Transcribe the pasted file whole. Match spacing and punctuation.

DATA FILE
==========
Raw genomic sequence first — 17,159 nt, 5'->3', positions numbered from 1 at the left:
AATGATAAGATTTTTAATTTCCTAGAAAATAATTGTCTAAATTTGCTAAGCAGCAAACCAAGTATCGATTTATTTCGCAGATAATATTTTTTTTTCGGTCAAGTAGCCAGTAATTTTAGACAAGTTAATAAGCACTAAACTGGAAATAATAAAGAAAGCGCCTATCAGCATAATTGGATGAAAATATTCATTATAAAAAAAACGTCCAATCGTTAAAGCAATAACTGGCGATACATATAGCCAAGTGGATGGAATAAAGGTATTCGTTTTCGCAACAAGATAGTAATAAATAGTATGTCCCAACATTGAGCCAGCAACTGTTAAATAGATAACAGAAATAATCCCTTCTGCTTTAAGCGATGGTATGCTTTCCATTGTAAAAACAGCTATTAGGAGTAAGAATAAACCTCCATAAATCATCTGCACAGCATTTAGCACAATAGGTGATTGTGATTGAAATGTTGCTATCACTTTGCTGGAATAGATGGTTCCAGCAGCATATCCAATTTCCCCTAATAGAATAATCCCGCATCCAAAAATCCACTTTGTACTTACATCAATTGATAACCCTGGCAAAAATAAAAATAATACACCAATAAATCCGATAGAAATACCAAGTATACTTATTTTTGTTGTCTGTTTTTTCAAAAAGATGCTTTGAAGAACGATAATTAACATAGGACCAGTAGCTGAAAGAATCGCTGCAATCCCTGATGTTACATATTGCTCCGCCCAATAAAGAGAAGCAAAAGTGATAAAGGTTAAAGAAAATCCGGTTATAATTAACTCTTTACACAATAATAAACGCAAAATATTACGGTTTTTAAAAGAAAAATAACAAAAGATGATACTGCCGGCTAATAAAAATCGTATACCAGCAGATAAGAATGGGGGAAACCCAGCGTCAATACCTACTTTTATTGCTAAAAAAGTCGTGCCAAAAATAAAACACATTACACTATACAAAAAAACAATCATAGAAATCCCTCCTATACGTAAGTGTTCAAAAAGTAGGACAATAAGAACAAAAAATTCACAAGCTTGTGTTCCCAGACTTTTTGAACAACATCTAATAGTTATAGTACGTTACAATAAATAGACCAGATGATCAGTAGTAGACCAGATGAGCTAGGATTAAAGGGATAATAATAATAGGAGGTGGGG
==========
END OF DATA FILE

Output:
Raw genomic sequence first — 17,159 nt, 5'->3', positions numbered from 1 at the left:
AATGATAAGATTTTTAATTTCCTAGAAAATAATTGTCTAAATTTGCTAAGCAGCAAACCAAGTATCGATTTATTTCGCAGATAATATTTTTTTTTCGGTCAAGTAGCCAGTAATTTTAGACAAGTTAATAAGCACTAAACTGGAAATAATAAAGAAAGCGCCTATCAGCATAATTGGATGAAAATATTCATTATAAAAAAAACGTCCAATCGTTAAAGCAATAACTGGCGATACATATAGCCAAGTGGATGGAATAAAGGTATTCGTTTTCGCAACAAGATAGTAATAAATAGTATGTCCCAACATTGAGCCAGCAACTGTTAAATAGATAACAGAAATAATCCCTTCTGCTTTAAGCGATGGTATGCTTTCCATTGTAAAAACAGCTATTAGGAGTAAGAATAAACCTCCATAAATCATCTGCACAGCATTTAGCACAATAGGTGATTGTGATTGAAATGTTGCTATCACTTTGCTGGAATAGATGGTTCCAGCAGCATATCCAATTTCCCCTAATAGAATAATCCCGCATCCAAAAATCCACTTTGTACTTACATCAATTGATAACCCTGGCAAAAATAAAAATAATACACCAATAAATCCGATAGAAATACCAAGTATACTTATTTTTGTTGTCTGTTTTTTCAAAAAGATGCTTTGAAGAACGATAATTAACATAGGACCAGTAGCTGAAAGAATCGCTGCAATCCCTGATGTTACATATTGCTCCGCCCAATAAAGAGAAGCAAAAGTGATAAAGGTTAAAGAAAATCCGGTTATAATTAACTCTTTACACAATAATAAACGCAAAATATTACGGTTTTTAAAAGAAAAATAACAAAAGATGATACTGCCGGCTAATAAAAATCGTATACCAGCAGATAAGAATGGGGGAAACCCAGCGTCAATACCTACTTTTATTGCTAAAAAAGTCGTGCCAAAAATAAAACACATTACACTATACAAAAAAACAATCATAGAAATCCCTCCTATACGTAAGTGTTCAAAAAGTAGGACAATAAGAACAAAAAATTCACAAGCTTGTGTTCCCAGACTTTTTGAACAACATCTAATAGTTATAGTACGTTACAATAAATAGACCAGATGATCAGTAGTAGACCAGATGAGCTAGGATTAAAGGGATAATAATAATAGGAGGTGGGG